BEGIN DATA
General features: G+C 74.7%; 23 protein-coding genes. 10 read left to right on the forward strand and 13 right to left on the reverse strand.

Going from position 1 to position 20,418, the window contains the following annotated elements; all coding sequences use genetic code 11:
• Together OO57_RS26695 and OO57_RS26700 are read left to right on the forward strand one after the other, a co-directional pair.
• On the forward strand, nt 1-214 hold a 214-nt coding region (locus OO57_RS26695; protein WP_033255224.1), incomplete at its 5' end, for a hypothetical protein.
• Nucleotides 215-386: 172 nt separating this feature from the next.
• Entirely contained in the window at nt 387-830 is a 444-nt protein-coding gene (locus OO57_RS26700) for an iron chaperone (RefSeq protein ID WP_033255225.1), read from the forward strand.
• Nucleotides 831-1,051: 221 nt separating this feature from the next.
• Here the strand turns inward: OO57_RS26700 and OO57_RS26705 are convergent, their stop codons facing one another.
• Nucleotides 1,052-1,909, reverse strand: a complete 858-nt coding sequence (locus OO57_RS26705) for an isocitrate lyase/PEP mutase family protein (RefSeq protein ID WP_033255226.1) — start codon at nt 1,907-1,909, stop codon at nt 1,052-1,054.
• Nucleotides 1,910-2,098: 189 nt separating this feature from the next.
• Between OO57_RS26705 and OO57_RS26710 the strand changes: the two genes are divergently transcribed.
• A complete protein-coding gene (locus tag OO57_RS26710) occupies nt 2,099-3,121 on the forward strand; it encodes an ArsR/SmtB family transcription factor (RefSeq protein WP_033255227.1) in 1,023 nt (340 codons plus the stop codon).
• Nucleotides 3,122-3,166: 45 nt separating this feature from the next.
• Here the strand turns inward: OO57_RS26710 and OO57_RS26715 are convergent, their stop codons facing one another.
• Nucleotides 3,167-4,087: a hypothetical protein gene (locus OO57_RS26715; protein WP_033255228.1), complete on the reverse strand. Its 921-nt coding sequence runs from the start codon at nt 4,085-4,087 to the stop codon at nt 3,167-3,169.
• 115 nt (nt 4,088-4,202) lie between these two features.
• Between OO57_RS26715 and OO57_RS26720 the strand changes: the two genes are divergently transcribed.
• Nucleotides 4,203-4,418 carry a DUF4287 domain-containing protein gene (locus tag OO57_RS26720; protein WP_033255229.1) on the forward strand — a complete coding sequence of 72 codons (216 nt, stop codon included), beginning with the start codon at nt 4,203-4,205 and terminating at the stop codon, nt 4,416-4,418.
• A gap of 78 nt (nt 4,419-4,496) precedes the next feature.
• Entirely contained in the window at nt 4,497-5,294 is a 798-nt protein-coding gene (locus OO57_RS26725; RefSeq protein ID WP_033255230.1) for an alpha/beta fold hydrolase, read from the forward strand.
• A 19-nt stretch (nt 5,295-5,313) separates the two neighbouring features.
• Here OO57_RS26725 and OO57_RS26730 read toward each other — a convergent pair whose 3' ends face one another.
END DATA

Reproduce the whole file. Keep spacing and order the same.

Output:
General features: G+C 74.7%; 23 protein-coding genes. 10 read left to right on the forward strand and 13 right to left on the reverse strand.

Going from position 1 to position 20,418, the window contains the following annotated elements; all coding sequences use genetic code 11:
• Together OO57_RS26695 and OO57_RS26700 are read left to right on the forward strand one after the other, a co-directional pair.
• On the forward strand, nt 1-214 hold a 214-nt coding region (locus OO57_RS26695; protein WP_033255224.1), incomplete at its 5' end, for a hypothetical protein.
• Nucleotides 215-386: 172 nt separating this feature from the next.
• Entirely contained in the window at nt 387-830 is a 444-nt protein-coding gene (locus OO57_RS26700) for an iron chaperone (RefSeq protein ID WP_033255225.1), read from the forward strand.
• Nucleotides 831-1,051: 221 nt separating this feature from the next.
• Here the strand turns inward: OO57_RS26700 and OO57_RS26705 are convergent, their stop codons facing one another.
• Nucleotides 1,052-1,909, reverse strand: a complete 858-nt coding sequence (locus OO57_RS26705) for an isocitrate lyase/PEP mutase family protein (RefSeq protein ID WP_033255226.1) — start codon at nt 1,907-1,909, stop codon at nt 1,052-1,054.
• Nucleotides 1,910-2,098: 189 nt separating this feature from the next.
• Between OO57_RS26705 and OO57_RS26710 the strand changes: the two genes are divergently transcribed.
• A complete protein-coding gene (locus tag OO57_RS26710) occupies nt 2,099-3,121 on the forward strand; it encodes an ArsR/SmtB family transcription factor (RefSeq protein WP_033255227.1) in 1,023 nt (340 codons plus the stop codon).
• Nucleotides 3,122-3,166: 45 nt separating this feature from the next.
• Here the strand turns inward: OO57_RS26710 and OO57_RS26715 are convergent, their stop codons facing one another.
• Nucleotides 3,167-4,087: a hypothetical protein gene (locus OO57_RS26715; protein WP_033255228.1), complete on the reverse strand. Its 921-nt coding sequence runs from the start codon at nt 4,085-4,087 to the stop codon at nt 3,167-3,169.
• 115 nt (nt 4,088-4,202) lie between these two features.
• Between OO57_RS26715 and OO57_RS26720 the strand changes: the two genes are divergently transcribed.
• Nucleotides 4,203-4,418 carry a DUF4287 domain-containing protein gene (locus tag OO57_RS26720; protein WP_033255229.1) on the forward strand — a complete coding sequence of 72 codons (216 nt, stop codon included), beginning with the start codon at nt 4,203-4,205 and terminating at the stop codon, nt 4,416-4,418.
• A gap of 78 nt (nt 4,419-4,496) precedes the next feature.
• Entirely contained in the window at nt 4,497-5,294 is a 798-nt protein-coding gene (locus OO57_RS26725; RefSeq protein ID WP_033255230.1) for an alpha/beta fold hydrolase, read from the forward strand.
• A 19-nt stretch (nt 5,295-5,313) separates the two neighbouring features.
• Here OO57_RS26725 and OO57_RS26730 read toward each other — a convergent pair whose 3' ends face one another.